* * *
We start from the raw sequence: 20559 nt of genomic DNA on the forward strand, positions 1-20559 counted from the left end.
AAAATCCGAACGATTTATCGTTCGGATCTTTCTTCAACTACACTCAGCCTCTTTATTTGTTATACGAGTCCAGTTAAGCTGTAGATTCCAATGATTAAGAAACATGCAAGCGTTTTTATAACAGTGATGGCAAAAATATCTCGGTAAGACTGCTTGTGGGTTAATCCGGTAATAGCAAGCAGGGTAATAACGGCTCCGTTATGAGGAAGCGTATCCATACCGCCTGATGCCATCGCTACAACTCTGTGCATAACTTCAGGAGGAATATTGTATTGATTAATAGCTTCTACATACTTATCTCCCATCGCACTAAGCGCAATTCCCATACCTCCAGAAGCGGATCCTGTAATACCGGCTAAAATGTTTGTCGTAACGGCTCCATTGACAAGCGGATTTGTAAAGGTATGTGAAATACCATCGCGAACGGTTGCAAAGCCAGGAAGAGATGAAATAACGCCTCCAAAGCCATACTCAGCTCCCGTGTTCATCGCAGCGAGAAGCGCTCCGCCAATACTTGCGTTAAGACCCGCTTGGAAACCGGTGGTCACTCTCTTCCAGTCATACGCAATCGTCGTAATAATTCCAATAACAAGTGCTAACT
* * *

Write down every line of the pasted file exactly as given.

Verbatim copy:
We start from the raw sequence: 20559 nt of genomic DNA on the forward strand, positions 1-20559 counted from the left end.
AAAATCCGAACGATTTATCGTTCGGATCTTTCTTCAACTACACTCAGCCTCTTTATTTGTTATACGAGTCCAGTTAAGCTGTAGATTCCAATGATTAAGAAACATGCAAGCGTTTTTATAACAGTGATGGCAAAAATATCTCGGTAAGACTGCTTGTGGGTTAATCCGGTAATAGCAAGCAGGGTAATAACGGCTCCGTTATGAGGAAGCGTATCCATACCGCCTGATGCCATCGCTACAACTCTGTGCATAACTTCAGGAGGAATATTGTATTGATTAATAGCTTCTACATACTTATCTCCCATCGCACTAAGCGCAATTCCCATACCTCCAGAAGCGGATCCTGTAATACCGGCTAAAATGTTTGTCGTAACGGCTCCATTGACAAGCGGATTTGTAAAGGTATGTGAAATACCATCGCGAACGGTTGCAAAGCCAGGAAGAGATGAAATAACGCCTCCAAAGCCATACTCAGCTCCCGTGTTCATCGCAGCGAGAAGCGCTCCGCCAATACTTGCGTTAAGACCCGCTTGGAAACCGGTGGTCACTCTCTTCCAGTCATACGCAATCGTCGTAATAATTCCAATAACAAGTGCTAACT